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WebMemo #889 on Federal Budget

October 20, 2005

The Bridge to Nowhere: A National Embarrassment

By

Today, Senator Tom Coburn (R-OK) will offer an amendment to the Senate's appropriation bill to transfer the $223 million that Congress had previously approved for a bridge in Ketchikan, Alaska, to fund reconstruction of a hurricane-damaged bridge in Louisiana. Dubbed the "Bridge to Nowhere," the bridge in Alaska would connect the town of Ketchikan (population 8,900) with its airport on the Island of Gravina (population 50) at a cost to federal taxpayers of $320 million, by way of three separate earmarks in the recent highway bill. At present, a ferry service runs to the island, but some in the town complain about its wait (15 to 30 minutes) and fee ($6 per car). The Gravina Island bridge project is an embarrassment to the people of Alaska and the U.S. Congress. Fiscally responsible Members of Congress should be eager to zero out its funding.

The bridge has become an object of national ridicule and a symbol of the fiscal irresponsibility of many in Congress toward the money entrusted to them by the taxpayers. It has also become an embarrassment to the people of Alaska and to responsible members of Congress who now find themselves tarred by the same brush dipped in the muck of the highway bill.

In response to this national humiliation, many in Alaska have vented their anger in the state's newspapers, and the papers' editors have also objected to the bridge on their editorial pages.

In the Anchorage Daily News, Diane Mucha of Eagle River wrote, "Of course, Alaska should and, hopefully, will volunteer to reject the money for the bridges to nowhere and Congress will apply the money for the hurricane relief efforts."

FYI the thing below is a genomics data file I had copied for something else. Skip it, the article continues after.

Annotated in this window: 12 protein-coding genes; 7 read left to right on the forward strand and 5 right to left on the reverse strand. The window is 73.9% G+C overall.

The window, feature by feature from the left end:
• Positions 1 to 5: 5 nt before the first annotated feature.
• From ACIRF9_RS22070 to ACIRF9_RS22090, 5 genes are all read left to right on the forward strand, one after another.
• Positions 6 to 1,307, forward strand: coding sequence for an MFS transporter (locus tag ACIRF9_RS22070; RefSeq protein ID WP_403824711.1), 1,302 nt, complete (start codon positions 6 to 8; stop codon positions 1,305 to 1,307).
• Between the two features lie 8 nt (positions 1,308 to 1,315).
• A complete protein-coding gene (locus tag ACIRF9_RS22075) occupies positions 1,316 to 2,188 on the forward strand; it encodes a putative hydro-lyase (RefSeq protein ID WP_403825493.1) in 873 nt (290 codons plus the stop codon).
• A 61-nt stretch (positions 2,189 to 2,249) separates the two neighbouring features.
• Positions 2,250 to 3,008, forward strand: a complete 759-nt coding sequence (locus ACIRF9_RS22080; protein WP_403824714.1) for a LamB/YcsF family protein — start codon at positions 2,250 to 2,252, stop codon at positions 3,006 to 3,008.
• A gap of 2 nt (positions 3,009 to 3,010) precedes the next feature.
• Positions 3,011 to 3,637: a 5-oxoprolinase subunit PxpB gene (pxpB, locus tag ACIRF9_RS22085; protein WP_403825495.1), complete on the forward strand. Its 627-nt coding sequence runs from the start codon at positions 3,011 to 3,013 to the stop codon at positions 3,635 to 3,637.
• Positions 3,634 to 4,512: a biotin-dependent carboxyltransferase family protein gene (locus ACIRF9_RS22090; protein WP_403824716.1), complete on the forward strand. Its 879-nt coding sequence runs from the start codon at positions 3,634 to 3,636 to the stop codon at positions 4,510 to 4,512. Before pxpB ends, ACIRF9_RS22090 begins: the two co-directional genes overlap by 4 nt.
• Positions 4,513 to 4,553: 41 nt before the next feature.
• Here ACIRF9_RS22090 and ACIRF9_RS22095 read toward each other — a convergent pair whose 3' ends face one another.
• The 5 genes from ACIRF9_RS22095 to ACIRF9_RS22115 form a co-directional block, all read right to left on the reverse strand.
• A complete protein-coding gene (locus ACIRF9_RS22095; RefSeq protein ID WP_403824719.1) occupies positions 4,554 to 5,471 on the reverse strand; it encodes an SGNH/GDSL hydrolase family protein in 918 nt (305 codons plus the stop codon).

David Raskin of Homer, Alaska, wrote, "Alaskans owe an apology to the people of New Orleans, to Alaska Native people and to the Nation for their selfish shortsightedness in sending these scoundrels to Washington and voting to keep them there."

In the Ketchikan News, Dave Person wrote, "Thinking about the immense disaster in the Gulf States, it occurred to me that the most effective thing that the residents of Ketchikan could do to help would be to return the money earmarked for our Gravina Bridge."

Back in Anchorage, Art Weiner wrote, "In a collective act of passion, the people of Alaska should request that the funds appropriated for our bridges be used for infrastructure reconstruction in the hurricane-affected area."

Despite the willingness of many in Alaska to give back the bridge to pay for disaster relief, Alaska's congressional delegation has dug in its heels, and many of the delegation's colleagues, including all of congressional leadership, support its resistance. If Alaska loses some of its pork, they fear, so might they.

In opposing Senator Coburn's amendment to defund the bridge, one prominent Senator told a closed-door meeting of conservatives that the plan was simply impractical. Many of the earmarks, he claimed, are counted towards a state's equity bonus and thus are part of the state-by-state allocation formula. Defunding the bridge, he said, would direct at most $75 million to Louisiana, with the remaining $148 million returning to Alaska as money the state could use at its discretion for road projects.

Never mind that the Senator seems to view $75 million in taxpayers' dollars as a sum of little consequence; what the Senator sees as a problem in fact would be a considerable benefit to Alaska. Assuming the Senator's numbers are right, Alaska's Department of Transportation would gain $148 million in money it could spend on the state's transportation priorities instead of a useless bridge that would serve a tiny fraction of the state's citizens.

Perhaps recognizing that the citizens of Alaska, including many in Ketchikan, do not value the Gravina Island bridge project, its defenders have been forced to resort to threats. One House "Leadership staffer suggested that retribution could be levied for the removal of the project in a technical corrections bill or other measure," BNA reported. This is the sort of challenge that fiscally responsible senators should relish and, through their votes, show the House leadership exactly what they think of this childish threat. Most importantly, pushing back would show the nation that their august institution of democracy still maintains the moral authority to be trusted with hard-earned tax dollars.

Ronald D. Utt, Ph.D., is Herbert and Joyce Morgan Senior Research Fellow in the Thomas A. Roe Institute for Economic Policy Studies at The Heritage Foundation.

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